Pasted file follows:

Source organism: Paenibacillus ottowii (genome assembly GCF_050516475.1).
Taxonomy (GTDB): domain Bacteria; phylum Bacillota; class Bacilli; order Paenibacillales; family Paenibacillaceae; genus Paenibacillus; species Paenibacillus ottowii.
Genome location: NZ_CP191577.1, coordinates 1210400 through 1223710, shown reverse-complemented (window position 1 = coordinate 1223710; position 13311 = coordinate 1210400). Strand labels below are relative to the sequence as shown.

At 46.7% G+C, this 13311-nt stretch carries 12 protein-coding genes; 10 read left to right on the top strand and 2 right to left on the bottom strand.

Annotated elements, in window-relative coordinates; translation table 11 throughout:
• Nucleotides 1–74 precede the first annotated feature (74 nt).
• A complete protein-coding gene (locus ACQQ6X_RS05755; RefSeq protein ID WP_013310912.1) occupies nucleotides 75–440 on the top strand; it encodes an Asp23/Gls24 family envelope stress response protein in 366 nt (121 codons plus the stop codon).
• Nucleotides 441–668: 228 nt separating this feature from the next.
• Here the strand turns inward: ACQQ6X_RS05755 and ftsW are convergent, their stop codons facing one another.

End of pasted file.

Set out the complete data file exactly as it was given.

Source organism: Paenibacillus ottowii (genome assembly GCF_050516475.1).
Taxonomy (GTDB): domain Bacteria; phylum Bacillota; class Bacilli; order Paenibacillales; family Paenibacillaceae; genus Paenibacillus; species Paenibacillus ottowii.
Genome location: NZ_CP191577.1, coordinates 1210400 through 1223710, shown reverse-complemented (window position 1 = coordinate 1223710; position 13311 = coordinate 1210400). Strand labels below are relative to the sequence as shown.

At 46.7% G+C, this 13311-nt stretch carries 12 protein-coding genes; 10 read left to right on the top strand and 2 right to left on the bottom strand.

Annotated elements, in window-relative coordinates; translation table 11 throughout:
• Nucleotides 1–74 precede the first annotated feature (74 nt).
• A complete protein-coding gene (locus ACQQ6X_RS05755; RefSeq protein ID WP_013310912.1) occupies nucleotides 75–440 on the top strand; it encodes an Asp23/Gls24 family envelope stress response protein in 366 nt (121 codons plus the stop codon).
• Nucleotides 441–668: 228 nt separating this feature from the next.
• Here the strand turns inward: ACQQ6X_RS05755 and ftsW are convergent, their stop codons facing one another.